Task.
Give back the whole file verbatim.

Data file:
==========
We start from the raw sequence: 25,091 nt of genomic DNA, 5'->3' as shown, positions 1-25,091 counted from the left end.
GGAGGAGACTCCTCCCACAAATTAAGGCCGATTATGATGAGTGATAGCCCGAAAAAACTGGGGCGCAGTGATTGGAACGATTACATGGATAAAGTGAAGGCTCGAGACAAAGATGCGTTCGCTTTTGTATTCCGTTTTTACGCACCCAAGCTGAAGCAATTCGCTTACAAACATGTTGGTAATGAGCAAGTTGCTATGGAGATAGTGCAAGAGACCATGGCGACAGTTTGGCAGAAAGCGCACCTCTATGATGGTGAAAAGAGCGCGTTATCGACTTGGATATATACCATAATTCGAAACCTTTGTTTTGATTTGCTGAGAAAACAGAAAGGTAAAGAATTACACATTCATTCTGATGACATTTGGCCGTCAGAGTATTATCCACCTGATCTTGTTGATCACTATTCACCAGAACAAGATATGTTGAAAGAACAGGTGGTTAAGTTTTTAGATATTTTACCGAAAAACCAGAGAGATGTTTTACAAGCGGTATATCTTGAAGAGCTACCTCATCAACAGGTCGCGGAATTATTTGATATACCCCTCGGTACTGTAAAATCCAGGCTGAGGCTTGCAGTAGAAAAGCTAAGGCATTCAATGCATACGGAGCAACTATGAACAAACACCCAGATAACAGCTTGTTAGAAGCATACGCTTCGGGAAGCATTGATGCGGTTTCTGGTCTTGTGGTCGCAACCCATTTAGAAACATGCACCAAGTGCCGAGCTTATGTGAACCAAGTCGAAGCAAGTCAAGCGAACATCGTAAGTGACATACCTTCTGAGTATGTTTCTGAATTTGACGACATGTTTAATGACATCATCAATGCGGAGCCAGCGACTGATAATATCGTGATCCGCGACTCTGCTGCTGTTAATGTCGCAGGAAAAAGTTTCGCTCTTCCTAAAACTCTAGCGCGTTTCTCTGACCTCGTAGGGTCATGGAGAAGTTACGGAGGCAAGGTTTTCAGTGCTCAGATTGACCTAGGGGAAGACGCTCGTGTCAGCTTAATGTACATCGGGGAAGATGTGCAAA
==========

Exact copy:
We start from the raw sequence: 25,091 nt of genomic DNA, 5'->3' as shown, positions 1-25,091 counted from the left end.
GGAGGAGACTCCTCCCACAAATTAAGGCCGATTATGATGAGTGATAGCCCGAAAAAACTGGGGCGCAGTGATTGGAACGATTACATGGATAAAGTGAAGGCTCGAGACAAAGATGCGTTCGCTTTTGTATTCCGTTTTTACGCACCCAAGCTGAAGCAATTCGCTTACAAACATGTTGGTAATGAGCAAGTTGCTATGGAGATAGTGCAAGAGACCATGGCGACAGTTTGGCAGAAAGCGCACCTCTATGATGGTGAAAAGAGCGCGTTATCGACTTGGATATATACCATAATTCGAAACCTTTGTTTTGATTTGCTGAGAAAACAGAAAGGTAAAGAATTACACATTCATTCTGATGACATTTGGCCGTCAGAGTATTATCCACCTGATCTTGTTGATCACTATTCACCAGAACAAGATATGTTGAAAGAACAGGTGGTTAAGTTTTTAGATATTTTACCGAAAAACCAGAGAGATGTTTTACAAGCGGTATATCTTGAAGAGCTACCTCATCAACAGGTCGCGGAATTATTTGATATACCCCTCGGTACTGTAAAATCCAGGCTGAGGCTTGCAGTAGAAAAGCTAAGGCATTCAATGCATACGGAGCAACTATGAACAAACACCCAGATAACAGCTTGTTAGAAGCATACGCTTCGGGAAGCATTGATGCGGTTTCTGGTCTTGTGGTCGCAACCCATTTAGAAACATGCACCAAGTGCCGAGCTTATGTGAACCAAGTCGAAGCAAGTCAAGCGAACATCGTAAGTGACATACCTTCTGAGTATGTTTCTGAATTTGACGACATGTTTAATGACATCATCAATGCGGAGCCAGCGACTGATAATATCGTGATCCGCGACTCTGCTGCTGTTAATGTCGCAGGAAAAAGTTTCGCTCTTCCTAAAACTCTAGCGCGTTTCTCTGACCTCGTAGGGTCATGGAGAAGTTACGGAGGCAAGGTTTTCAGTGCTCAGATTGACCTAGGGGAAGACGCTCGTGTCAGCTTAATGTACATCGGGGAAGATGTGCAAA